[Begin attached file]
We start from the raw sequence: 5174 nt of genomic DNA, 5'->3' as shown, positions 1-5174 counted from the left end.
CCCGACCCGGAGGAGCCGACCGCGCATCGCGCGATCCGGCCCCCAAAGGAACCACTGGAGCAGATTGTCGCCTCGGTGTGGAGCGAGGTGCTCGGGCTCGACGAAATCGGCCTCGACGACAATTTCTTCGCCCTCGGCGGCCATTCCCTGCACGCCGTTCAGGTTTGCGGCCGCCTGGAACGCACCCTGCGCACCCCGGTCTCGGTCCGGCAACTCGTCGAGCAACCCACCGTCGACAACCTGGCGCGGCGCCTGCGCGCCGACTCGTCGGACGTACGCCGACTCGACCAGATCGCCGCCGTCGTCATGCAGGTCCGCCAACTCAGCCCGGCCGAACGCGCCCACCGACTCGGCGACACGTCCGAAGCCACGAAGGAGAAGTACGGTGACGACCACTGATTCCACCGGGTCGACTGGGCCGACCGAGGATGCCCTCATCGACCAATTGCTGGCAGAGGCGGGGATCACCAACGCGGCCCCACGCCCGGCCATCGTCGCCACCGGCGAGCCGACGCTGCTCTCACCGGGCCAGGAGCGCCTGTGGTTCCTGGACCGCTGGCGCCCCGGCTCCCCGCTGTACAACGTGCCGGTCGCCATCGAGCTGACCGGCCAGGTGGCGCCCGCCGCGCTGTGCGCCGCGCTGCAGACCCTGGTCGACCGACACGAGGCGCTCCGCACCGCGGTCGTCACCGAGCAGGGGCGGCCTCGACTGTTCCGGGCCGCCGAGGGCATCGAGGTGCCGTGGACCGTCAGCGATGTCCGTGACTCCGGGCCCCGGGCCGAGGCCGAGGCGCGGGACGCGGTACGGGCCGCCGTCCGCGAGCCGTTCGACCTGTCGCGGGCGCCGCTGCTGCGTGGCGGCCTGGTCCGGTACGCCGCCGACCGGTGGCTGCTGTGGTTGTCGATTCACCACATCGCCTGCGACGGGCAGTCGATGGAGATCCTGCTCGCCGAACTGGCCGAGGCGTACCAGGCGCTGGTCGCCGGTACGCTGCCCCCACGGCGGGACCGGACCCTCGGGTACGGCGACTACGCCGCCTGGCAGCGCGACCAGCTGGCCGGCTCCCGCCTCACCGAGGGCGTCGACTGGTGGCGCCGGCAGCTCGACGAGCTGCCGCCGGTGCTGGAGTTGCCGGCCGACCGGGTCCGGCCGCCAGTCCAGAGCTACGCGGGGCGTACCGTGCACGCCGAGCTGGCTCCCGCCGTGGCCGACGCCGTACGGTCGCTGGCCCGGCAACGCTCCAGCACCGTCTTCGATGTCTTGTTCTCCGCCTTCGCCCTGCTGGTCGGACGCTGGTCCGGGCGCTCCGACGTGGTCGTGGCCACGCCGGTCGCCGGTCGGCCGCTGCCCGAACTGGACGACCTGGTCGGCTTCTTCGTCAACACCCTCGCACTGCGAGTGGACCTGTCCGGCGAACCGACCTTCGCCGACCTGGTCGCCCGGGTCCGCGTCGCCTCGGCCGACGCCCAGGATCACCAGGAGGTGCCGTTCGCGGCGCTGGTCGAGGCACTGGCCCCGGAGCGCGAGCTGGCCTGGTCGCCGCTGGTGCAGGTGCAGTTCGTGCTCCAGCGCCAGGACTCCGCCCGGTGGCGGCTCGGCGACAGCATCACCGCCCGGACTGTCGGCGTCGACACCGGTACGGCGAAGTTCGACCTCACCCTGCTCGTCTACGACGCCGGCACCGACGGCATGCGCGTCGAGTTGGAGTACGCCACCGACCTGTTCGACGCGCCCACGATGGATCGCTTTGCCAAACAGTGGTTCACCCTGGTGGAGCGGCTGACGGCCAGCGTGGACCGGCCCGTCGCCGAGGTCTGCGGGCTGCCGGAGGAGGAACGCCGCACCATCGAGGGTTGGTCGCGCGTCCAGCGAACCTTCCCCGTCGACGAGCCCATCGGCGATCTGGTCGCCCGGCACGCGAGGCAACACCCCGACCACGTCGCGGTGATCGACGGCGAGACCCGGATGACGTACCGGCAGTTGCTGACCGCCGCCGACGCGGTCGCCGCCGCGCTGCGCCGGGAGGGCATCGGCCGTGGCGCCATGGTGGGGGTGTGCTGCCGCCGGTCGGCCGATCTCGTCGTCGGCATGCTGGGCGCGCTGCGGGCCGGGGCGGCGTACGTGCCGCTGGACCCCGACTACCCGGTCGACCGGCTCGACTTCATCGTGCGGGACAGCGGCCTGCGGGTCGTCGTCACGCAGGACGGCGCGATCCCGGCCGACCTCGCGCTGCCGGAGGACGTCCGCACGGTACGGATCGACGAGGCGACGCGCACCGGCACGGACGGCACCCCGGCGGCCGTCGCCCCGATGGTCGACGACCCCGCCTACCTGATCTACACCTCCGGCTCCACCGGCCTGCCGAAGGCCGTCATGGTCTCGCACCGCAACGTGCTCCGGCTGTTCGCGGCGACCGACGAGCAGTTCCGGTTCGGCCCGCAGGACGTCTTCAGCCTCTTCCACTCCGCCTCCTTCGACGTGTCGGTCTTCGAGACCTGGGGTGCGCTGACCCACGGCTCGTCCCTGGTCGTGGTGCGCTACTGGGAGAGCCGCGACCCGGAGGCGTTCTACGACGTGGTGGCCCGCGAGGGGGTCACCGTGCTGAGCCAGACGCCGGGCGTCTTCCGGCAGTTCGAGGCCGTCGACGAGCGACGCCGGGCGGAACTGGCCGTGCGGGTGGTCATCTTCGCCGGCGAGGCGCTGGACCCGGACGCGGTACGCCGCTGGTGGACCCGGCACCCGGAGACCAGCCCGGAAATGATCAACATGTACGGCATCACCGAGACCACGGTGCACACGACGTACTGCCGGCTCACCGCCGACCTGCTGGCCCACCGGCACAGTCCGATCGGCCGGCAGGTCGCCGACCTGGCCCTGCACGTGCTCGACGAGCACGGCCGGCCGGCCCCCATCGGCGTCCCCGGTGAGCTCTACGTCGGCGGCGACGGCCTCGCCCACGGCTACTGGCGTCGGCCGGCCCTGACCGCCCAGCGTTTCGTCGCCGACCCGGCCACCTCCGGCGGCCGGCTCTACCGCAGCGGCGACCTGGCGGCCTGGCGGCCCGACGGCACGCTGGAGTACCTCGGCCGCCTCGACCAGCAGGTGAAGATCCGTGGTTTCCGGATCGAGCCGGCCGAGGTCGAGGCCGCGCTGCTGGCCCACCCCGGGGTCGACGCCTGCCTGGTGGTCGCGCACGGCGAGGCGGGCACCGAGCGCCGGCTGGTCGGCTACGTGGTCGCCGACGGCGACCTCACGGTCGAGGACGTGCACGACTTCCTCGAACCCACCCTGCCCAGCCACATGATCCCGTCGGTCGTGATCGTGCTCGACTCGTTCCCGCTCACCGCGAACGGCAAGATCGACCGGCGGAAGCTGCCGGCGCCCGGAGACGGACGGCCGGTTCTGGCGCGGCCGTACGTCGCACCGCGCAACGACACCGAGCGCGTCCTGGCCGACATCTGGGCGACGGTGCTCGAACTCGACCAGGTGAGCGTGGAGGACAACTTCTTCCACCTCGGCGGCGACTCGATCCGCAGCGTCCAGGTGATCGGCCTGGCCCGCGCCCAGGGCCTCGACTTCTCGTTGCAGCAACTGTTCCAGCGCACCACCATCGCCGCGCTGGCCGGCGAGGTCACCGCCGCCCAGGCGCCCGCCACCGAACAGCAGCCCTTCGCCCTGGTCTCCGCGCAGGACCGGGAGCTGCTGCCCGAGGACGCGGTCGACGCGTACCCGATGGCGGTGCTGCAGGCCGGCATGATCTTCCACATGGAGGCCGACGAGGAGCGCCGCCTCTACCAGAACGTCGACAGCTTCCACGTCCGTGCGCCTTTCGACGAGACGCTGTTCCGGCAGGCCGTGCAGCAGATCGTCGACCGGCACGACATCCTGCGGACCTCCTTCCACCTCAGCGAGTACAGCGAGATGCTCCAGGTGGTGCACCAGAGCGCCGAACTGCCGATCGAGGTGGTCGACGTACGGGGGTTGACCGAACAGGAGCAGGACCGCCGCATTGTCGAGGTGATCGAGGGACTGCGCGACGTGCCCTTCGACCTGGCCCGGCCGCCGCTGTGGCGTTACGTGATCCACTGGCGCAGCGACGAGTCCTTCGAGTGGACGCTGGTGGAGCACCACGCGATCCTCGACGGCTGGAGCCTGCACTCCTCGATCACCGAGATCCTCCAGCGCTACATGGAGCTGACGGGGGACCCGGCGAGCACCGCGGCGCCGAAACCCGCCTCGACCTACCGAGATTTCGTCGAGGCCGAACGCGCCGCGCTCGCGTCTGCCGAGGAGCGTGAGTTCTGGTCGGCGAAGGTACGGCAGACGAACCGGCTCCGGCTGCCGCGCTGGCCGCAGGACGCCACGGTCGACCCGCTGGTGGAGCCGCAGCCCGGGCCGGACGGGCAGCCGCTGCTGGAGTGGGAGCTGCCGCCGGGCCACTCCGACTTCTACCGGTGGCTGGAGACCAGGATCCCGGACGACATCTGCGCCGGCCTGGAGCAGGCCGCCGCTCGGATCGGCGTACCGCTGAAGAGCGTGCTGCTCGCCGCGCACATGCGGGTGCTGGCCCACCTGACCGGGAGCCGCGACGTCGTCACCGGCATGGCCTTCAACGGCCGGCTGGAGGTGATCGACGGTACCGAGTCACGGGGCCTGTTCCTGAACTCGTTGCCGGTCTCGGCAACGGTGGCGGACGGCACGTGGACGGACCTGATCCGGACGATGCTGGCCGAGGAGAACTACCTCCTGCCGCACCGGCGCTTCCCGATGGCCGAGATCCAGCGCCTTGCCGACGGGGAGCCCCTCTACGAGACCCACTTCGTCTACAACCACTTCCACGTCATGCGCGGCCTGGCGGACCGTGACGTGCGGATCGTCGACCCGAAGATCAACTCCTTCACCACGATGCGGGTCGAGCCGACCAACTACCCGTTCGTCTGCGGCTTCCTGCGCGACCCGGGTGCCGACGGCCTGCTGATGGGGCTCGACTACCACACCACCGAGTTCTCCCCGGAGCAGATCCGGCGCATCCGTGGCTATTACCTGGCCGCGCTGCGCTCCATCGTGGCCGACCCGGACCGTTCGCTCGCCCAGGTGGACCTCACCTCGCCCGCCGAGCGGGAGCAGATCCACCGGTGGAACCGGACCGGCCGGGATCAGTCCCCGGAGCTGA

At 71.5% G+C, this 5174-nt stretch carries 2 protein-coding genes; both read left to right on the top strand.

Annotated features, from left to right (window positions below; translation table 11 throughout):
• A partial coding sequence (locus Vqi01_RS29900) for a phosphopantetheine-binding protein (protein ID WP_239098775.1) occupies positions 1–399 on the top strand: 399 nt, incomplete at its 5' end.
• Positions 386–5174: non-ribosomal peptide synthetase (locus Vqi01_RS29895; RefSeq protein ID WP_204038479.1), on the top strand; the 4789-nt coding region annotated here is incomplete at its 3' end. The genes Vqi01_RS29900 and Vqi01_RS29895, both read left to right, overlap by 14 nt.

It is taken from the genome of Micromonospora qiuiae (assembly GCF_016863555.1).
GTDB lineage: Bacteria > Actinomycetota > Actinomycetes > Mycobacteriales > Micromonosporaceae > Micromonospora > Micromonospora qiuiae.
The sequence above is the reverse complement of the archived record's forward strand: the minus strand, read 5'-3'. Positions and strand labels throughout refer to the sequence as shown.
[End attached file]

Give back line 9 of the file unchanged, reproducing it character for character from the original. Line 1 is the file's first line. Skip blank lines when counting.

The sequence above is the reverse complement of the archived record's forward strand: the minus strand, read 5'-3'. Positions and strand labels throughout refer to the sequence as shown.